Allowing oil and gas production in ANWR will benefit the nation and ultimately the world, says H. Sterling Burnett, Ph.D., a senior fellow with The Heartland Institute.

“The Trump administration is finally making good on the promise made by President Jimmy Carter to the people of Alaska to allow a small part of its coastal plain to be developed with appropriate environmental safeguards using the best available technologies; a promise that subsequent Congresses and presidential administrations repeatedly broke,” Burnett said. “By keeping this 40-year-old commitment, President Trump is benefitting the nation and the world.

“Oil and gas prices won’t always be so low and resources so abundant as the presently are,” said Burnett. “As the world economy picks up steam in the post-coronavirus recovery, oil and gas will remain the lifeblood of economic progress, and the resources contained in the small portion of ANWR being opened up will help keep America energy-independent and provide energy for developing countries to prosper.”

Corona Recovery Requires Affordable Energy

The ANWR decision should help with the post-coronavirus economic recovery, said Tim Benson, a policy analyst with The Heartland Institute, in a news release

“At a time of massive financial insecurity and economic dislocation due to the worldwide COVID-19 pandemic, it’s heartening to know that the Trump administration is taking steps in a safe and environmentally friendly manner to ensure that Americans will continue to have plenty of access to abundant and cheap sources of energy,” Benson said. “Affordable energy is the key to productivity growth and the production of virtually all goods and services.

“For American families, spending less money on energy means saving more money to pay mortgages, rents, car payments, food and clothing, retirement funds, student loans, etc.,” said Benson. “There’s no reason this shouldn’t have been done 40 years ago, but better late than never.”

Jim Lakely (jlakely@heartland.org) is the vice president and director of communications of The Heartland Institute.

Jim Lakely
Jim Lakely is the Vice President and Director of Communications of The Heartland Institute. Prior to joining Heartland in 2008, Lakely spent 16 years in daily-deadline journalism.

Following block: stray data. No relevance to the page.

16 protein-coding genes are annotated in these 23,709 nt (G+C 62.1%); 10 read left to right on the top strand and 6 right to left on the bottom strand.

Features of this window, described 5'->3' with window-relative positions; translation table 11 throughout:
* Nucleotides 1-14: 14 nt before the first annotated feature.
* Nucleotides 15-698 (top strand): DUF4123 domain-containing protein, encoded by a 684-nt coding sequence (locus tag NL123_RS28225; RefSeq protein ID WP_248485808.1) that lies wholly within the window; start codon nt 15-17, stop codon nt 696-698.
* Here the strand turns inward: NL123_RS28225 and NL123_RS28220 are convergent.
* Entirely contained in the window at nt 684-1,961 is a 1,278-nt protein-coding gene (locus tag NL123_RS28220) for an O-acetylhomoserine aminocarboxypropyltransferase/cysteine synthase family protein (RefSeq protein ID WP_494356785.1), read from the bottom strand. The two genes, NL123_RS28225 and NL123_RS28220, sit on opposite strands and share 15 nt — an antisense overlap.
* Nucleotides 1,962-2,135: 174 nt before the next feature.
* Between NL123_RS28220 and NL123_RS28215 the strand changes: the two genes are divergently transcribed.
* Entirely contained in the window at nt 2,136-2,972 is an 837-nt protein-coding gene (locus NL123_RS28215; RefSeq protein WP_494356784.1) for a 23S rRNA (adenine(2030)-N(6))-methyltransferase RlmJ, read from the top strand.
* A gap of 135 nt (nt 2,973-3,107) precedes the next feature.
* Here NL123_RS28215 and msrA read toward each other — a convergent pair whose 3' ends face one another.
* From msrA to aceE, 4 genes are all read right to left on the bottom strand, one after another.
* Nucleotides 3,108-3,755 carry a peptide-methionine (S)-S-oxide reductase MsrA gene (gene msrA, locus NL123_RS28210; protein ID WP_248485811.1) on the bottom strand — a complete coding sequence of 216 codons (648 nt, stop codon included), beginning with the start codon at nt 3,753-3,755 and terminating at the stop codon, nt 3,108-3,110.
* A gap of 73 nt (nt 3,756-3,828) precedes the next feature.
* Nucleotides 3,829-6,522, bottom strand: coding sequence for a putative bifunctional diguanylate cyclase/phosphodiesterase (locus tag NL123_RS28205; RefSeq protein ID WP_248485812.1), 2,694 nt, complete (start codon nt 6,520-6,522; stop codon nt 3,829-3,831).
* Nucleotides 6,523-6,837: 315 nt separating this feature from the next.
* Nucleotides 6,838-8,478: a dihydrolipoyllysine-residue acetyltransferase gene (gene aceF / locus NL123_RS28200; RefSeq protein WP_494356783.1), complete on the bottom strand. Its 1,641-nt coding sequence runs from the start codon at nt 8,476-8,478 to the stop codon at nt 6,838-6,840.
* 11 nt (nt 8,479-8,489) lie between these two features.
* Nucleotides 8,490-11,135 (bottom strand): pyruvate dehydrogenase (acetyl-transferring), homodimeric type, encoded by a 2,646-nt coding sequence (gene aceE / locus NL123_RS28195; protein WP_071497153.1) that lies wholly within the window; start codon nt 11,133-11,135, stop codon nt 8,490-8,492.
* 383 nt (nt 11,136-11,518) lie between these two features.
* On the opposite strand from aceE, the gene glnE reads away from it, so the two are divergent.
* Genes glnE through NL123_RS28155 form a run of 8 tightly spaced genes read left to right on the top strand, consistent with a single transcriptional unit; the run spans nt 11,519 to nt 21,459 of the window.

1 COMMENT

  1. All true, but a couple points to add further context. First, the final EIS on ANWR supports the two authorized two lease sales as prescribed by Congressional resolution and is (merely) the PRELIMINARY environmental analysis. Basically, it is a programmatic document that sets the “ground rules” with surface stipulations and conditions that will attach to ANY lease issued. Round One. Specific site plans submitted as APD’s by proponents will be subject, most assuredly, to extensive agency scrutiny, additional environmental analysis and probable (individual) EIS’s. So, there is another FULL LAYER of review, public comment & probable litigation that will unfold as (if) the development of ANWR actually evolves. My (obvious) prediction is if Biden wins the presidency, ANWR will be go FULL STOP. Even if Trump wins reelection, between certain litigation & financial institutions “caving” to relentless environmental activist pressure, I’d suspect the oil & gas industry will have a “tepid” response to the upcoming lease auctions. That does not even factor in the logistical challenges of operating under a 2,000 acre surface limitation. I hate to be so pessimistic, but I don’t think most informed energy analysts would predict ANY oil & gas production coming out of that region within the next 10-15 years. A START in a much longer & laborious process, perhaps, but in reality, that is about all at this stage…